very thick, with deep flanges. Tri-ang became Tri-ang Hornby in the early 1960s, so these models will be approaching 60 years old. Enough said. Even after the move to plated wheels with a finer profile, Tri-ang Hornby and the 1970s arrival, Lima, continued to produce its models with very deep wheel flanges. Lima used brass wheels which, like the sintered iron versions, were prone to collecting dirt, impairing the performance. In the intervening years, most of the prototype locomotives modelled by Lima have been covered by other manufacturers with more up-to-date models which are generally better in almost every respect. Modellers have upgraded their collections with the newer models and the older ones have been sold off second-hand. The result is that the second-hand market is awash with these older models, which means there are some good bargains to be had. The Class 52 ‘Western’ diesel-hydraulic is quite a good case study as there have been ‘OO’ models by Lima, Hornby, Heljan and Dapol. I sold a Lima Class 52 ‘Western’ last year, fitted with Ultrascale wheelsets, for little more than I had paid for the wheelsets themselves. This is because the Class 52 has been covered by Hornby and Heljan, and even more recently with what is, perhaps, the definitive Class 52, by Dapol. So, if you want a bargain basement Class 52 and are willing to overlook the discrepancies in the Lima model, you should be able to find one for £20-£30 on ebay, (£30-£40 on Hatton’s/rails of Sheffield). The Hornby model seems to command £30-40 second-hand and the Heljan around £80. Similarly with steam outline locomotives, you need to have done your homework. Taking as an example the ever-popular Gresley ‘A4’ 4-6-2, we can trace ‘OO’ gauge models back to Hornby-dublo’s three-rail Sir Nigel Gresley, first produced in the 1930s and reissued as Silver King in the 1950s. The present Hornby organisation has issued two substantially different versions of the ‘A4’, the earlier version having the drive mechanism in the tender and, more recently, much more detailed versions that have the mechanism up front, where it belongs. Many thousands of tender-driven models were produced, including ‘A4s’, Stanier ‘Pacifics’ and SR ‘Schools’ class 4-4-0s, and all have been superseded by more detailed loco-drive versions. Whether or not you choose a loco-drive model or are content with a tender-drive version is your choice, but there’s no doubt that the older, tenderdrive model should be much cheaper than its more modern counterpart.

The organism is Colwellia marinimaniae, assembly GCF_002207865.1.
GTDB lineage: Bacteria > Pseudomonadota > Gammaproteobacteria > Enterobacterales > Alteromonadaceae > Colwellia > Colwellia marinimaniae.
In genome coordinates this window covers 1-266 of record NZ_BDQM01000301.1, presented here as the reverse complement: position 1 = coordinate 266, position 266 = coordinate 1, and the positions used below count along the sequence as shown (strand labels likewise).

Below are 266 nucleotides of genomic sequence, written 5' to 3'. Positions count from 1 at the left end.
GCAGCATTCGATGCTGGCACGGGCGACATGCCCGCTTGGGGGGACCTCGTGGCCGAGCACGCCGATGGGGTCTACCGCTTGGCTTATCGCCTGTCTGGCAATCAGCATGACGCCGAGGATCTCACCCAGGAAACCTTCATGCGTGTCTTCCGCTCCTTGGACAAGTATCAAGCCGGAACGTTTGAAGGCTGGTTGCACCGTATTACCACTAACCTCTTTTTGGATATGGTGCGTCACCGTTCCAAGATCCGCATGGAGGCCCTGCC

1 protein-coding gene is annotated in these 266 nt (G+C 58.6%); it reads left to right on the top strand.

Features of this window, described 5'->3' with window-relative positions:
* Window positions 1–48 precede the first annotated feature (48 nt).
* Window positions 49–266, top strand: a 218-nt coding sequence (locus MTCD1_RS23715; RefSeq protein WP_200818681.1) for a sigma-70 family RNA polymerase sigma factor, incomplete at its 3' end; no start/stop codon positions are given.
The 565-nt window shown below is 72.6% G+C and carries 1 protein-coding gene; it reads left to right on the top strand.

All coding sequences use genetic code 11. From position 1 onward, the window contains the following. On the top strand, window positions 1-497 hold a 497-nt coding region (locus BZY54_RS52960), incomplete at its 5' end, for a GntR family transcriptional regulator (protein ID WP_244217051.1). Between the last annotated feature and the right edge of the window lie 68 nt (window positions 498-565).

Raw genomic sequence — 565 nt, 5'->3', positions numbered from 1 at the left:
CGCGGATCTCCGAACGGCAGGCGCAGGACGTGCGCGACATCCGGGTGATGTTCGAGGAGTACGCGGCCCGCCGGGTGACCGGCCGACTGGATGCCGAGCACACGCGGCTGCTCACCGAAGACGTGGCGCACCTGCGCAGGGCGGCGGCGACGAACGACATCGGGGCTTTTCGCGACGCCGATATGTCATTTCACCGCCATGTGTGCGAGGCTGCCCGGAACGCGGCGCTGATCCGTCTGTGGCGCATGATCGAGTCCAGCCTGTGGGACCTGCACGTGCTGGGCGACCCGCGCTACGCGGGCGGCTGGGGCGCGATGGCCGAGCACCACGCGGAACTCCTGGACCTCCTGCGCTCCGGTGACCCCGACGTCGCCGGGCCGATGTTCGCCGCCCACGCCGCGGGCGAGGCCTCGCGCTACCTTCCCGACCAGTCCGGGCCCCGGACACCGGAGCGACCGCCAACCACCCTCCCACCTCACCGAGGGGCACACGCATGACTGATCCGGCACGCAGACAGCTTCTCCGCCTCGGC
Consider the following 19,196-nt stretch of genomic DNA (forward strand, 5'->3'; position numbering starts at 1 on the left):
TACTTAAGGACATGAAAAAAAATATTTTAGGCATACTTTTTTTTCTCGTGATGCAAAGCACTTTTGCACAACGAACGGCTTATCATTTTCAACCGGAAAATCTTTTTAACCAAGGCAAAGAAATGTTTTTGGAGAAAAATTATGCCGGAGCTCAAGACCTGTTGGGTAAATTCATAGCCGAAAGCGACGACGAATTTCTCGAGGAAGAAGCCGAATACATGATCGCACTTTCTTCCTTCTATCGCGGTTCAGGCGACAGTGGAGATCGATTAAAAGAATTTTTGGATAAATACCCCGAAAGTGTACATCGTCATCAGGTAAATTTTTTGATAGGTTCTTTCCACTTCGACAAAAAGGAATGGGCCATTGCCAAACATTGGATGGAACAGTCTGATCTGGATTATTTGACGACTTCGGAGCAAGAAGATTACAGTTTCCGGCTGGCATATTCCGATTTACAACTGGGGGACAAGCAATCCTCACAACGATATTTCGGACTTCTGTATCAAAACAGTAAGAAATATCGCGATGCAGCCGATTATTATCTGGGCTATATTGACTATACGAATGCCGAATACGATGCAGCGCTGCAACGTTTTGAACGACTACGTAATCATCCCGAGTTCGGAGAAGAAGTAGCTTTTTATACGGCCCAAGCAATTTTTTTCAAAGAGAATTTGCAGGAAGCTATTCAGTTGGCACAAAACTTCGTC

We’re all keen to have something for our locomotives to haul, and if there are hundreds of used locomotives to choose from there will be thousands of coaches and wagons. You may find a selection of boxed coaching stock, but boxed wagons are less likely. My local store certainly had a reasonable choice of boxed coaches in good condition, although it is always worth checking that the box label and the contents match. As with the tender-drive locomotives, so there are two versions of Pullman cars by Hornby, the more recent ones having LED table lamps and much better detailing than the earlier versions. On the subject of Pullman cars, Graham Farish made some plastic-bodied models of matchboard-sided Pullmans in the 1950s. These models still crop up frequently in second-hand sales but I’ve yet to see one on which the plastic body has not suffered irreparable distortion due to the unstable nature of the plastic used. Sadly, these are only fit for the bin. There are, too, older and newer versions of the Hornby BR Mk 1 coaches. In general, the size of the tension-lock couplers and the finesse of the underframe detail are the best clues. The newer Mk 1s have small tension-locks clipped into NEM pockets, while the older vehicles have the large, old-style couplers attached to the bogie. When we come to wagons, dealers tend to have so many of these that they will be in a bargain bin. My local store seals them in individual plastic bags, which is good way of preventing damage. Many will be old Hornby and Lima wagons but, as George shows on page 54, you can make these sow’s ears into silk purses with a little work. Just avoid those with the really large tension lock couplers, really thick wheelsets and open-ended axleboxes. You can find better.
Setting THE Scene
In the days of plastic and card building kits, many of the models simply did not survive to be resold. Attempts to remove them from the scenery resulted in so much damage that they were only fit for the bin. However, the advent of much more durable resin structures in the Hornby Skaledale and Bachmannn Scenecraft ranges has created a second-hand market for buildings, particularly in ‘OO’ and ‘N’ gauges. Most of these are likely to be unboxed examples and you will need to check that chimneys and other vulnerable details are present or, if they are damaged, that they are repairable. Thanks to Trains4u, Peterborough, for assistance with this feature and for allowing me to photograph their well stocked second-user section. If you have model railway equipment to dispose of, give them a call on 01733 895989 (or visit www.trains4u.com)
Unboxed rolling stock, individually priced. Just check that wheelsets and couplings are all present and correct, and that such models are not too old for your track. Remember that stock with wide wheels and deep flanges won’t run well through modern ‘universal’ pointwork. Deep flanges will rattle along the rail fastenings of nearer-to-scale track.
The scenic shelf has plastic and resin buildings. I have a nice Colonel Stephens-style light railway station converted from Skaledale’s cricket club.